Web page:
Personal stories than have worked are sometimes better than any study. “I don’t know if you would call it reverse psychology, but I didn’t realize it until my dad told me this. When there were chores that needed to be done, he noticed that if he asked me to mow the lawn, I would complain and procrastinate. But if he asked would I rather mow the lawn or wash the windows, I’d pick one and just get it done. It shattered my brain when he told me when I was in my 20s. I use it when I’m coaching or babysitting all the time and it almost never fails.”

8. Give them logical consequences for breaking the rules

Logical consequences are tied to a specific misbehavior. For example, if your child doesn’t want to eat their greens, don’t let them have dessert. Or if they don’t want to pick up their toys, don’t let them play with them for the rest of the day. This is good for kids who are struggling with specific things. However, avoid consequences that aren’t logical, for example — if they don’t want to eat their food, don’t make them clean the garage.

9. Help them clean up after their mistakes.

Narcissistic people don’t usually take responsibility for their actions and their consequences, especially if these are negative. That is why teaching your children from their own mistakes or bad behavior, explaining to them why what they did was wrong, can help children to take responsibility for their mistakes and mitigate this characteristic of narcissists.

10. Try to ask for their opinions and solutions to problems

Ask them if there is a problem or if something is bothering them, if there is something wrong and they tell you what it is, sit down with them and discuss it. Try to ask for their opinions and thoughts on what they think they should do to fix a problem. If they don’t have an answer help them out a bit, but remember, it’s important to make them feel like they are solving their problem and it’s important to congratulate them and encourage them.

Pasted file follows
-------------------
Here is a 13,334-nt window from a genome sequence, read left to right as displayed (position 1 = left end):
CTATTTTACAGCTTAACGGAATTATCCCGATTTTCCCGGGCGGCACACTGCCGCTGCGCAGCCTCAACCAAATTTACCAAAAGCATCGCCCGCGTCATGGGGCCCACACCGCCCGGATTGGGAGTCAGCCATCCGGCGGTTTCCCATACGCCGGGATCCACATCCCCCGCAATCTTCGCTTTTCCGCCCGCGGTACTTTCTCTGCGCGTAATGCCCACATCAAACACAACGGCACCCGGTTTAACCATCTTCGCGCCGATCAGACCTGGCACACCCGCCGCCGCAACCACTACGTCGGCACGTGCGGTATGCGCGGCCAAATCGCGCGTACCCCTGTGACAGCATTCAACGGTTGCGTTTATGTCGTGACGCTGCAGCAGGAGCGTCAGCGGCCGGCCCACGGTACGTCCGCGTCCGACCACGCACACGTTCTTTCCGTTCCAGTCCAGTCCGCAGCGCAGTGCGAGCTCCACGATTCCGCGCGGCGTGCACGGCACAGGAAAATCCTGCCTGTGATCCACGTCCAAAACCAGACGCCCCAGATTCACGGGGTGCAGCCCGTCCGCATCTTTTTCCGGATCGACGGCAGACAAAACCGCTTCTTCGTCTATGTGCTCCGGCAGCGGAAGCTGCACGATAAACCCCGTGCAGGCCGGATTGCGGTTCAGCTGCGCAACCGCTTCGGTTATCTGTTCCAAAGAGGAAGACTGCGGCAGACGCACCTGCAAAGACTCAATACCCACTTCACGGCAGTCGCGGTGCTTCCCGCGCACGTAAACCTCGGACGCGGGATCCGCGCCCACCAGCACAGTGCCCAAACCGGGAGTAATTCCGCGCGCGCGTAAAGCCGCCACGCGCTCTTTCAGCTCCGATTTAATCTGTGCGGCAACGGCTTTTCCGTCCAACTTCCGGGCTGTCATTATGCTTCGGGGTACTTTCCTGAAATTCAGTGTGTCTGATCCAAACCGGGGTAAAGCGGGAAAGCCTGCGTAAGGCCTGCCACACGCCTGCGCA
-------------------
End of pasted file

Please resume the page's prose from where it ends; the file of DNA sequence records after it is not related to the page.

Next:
11. Find better ways to say ’no’.

It’s not a nice feeling to have to say no to your own kid, even if it is a toy which they have a lot of already. So, don’t say no. Tell them to “put it on the list.” This will help you to avoid arguments and tears in the store.

12. Acknowledge the emotions they are feeling and try to help them

Instead of acting like they are bad or mischievous, you can show them that you understand them and how they are feeling. Since emotions play a big role in a child’s behavior, it’s always good to acknowledge them. For example, a simple, “I know you’re disappointed we can’t go out to the beach today, but the weather is not good. Let’s do something else together to make up for it,” could go a long way with your child.

13. React in a curious way when your child says something mean.

It’s only normal for your children to say mean things about their family members or make fun of their friends from time to time — and it’s crucial to react to this in the right way so your child can build regulation and behave better.

“Our child’s words are a window into our child’s world. Don’t take the exact words at face value. Instead, use your child’s words to inquire into the more important and larger story underneath. This does not reinforce bad behavior, this helps your child get to the root of what’s upsetting them, which helps your child build regulation, which leads to better behavior,” Dr. Becky Kennedy explains.

Different people use different methods while raising their kids and some of them are highly unusual. But some hacks are so genius and any parent would appreciate.